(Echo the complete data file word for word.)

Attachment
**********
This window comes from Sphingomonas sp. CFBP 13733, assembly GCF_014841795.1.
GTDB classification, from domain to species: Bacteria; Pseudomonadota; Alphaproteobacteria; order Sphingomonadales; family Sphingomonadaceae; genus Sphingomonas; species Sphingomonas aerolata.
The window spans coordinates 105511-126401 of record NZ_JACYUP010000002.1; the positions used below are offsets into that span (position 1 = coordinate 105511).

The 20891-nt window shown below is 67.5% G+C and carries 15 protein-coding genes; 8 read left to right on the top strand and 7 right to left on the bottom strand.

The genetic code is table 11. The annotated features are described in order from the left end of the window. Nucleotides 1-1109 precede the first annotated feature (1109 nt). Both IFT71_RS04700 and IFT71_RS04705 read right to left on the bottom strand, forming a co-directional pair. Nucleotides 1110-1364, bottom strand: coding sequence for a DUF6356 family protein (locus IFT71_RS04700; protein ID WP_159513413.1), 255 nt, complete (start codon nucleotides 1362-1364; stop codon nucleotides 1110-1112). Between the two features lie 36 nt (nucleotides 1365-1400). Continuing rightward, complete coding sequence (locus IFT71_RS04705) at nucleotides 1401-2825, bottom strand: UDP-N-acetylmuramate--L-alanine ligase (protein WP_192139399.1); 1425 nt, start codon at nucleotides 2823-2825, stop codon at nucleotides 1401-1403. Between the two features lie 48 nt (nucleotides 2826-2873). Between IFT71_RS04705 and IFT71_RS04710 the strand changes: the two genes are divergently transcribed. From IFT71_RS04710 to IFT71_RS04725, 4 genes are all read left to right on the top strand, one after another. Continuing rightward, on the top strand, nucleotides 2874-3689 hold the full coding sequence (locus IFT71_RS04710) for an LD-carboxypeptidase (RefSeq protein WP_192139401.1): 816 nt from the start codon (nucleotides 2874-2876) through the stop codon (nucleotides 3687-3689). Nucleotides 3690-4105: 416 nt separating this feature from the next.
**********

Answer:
This window comes from Sphingomonas sp. CFBP 13733, assembly GCF_014841795.1.
GTDB classification, from domain to species: Bacteria; Pseudomonadota; Alphaproteobacteria; order Sphingomonadales; family Sphingomonadaceae; genus Sphingomonas; species Sphingomonas aerolata.
The window spans coordinates 105511-126401 of record NZ_JACYUP010000002.1; the positions used below are offsets into that span (position 1 = coordinate 105511).

The 20891-nt window shown below is 67.5% G+C and carries 15 protein-coding genes; 8 read left to right on the top strand and 7 right to left on the bottom strand.

The genetic code is table 11. The annotated features are described in order from the left end of the window. Nucleotides 1-1109 precede the first annotated feature (1109 nt). Both IFT71_RS04700 and IFT71_RS04705 read right to left on the bottom strand, forming a co-directional pair. Nucleotides 1110-1364, bottom strand: coding sequence for a DUF6356 family protein (locus IFT71_RS04700; protein ID WP_159513413.1), 255 nt, complete (start codon nucleotides 1362-1364; stop codon nucleotides 1110-1112). Between the two features lie 36 nt (nucleotides 1365-1400). Continuing rightward, complete coding sequence (locus IFT71_RS04705) at nucleotides 1401-2825, bottom strand: UDP-N-acetylmuramate--L-alanine ligase (protein WP_192139399.1); 1425 nt, start codon at nucleotides 2823-2825, stop codon at nucleotides 1401-1403. Between the two features lie 48 nt (nucleotides 2826-2873). Between IFT71_RS04705 and IFT71_RS04710 the strand changes: the two genes are divergently transcribed. From IFT71_RS04710 to IFT71_RS04725, 4 genes are all read left to right on the top strand, one after another. Continuing rightward, on the top strand, nucleotides 2874-3689 hold the full coding sequence (locus IFT71_RS04710) for an LD-carboxypeptidase (RefSeq protein WP_192139401.1): 816 nt from the start codon (nucleotides 2874-2876) through the stop codon (nucleotides 3687-3689). Nucleotides 3690-4105: 416 nt separating this feature from the next.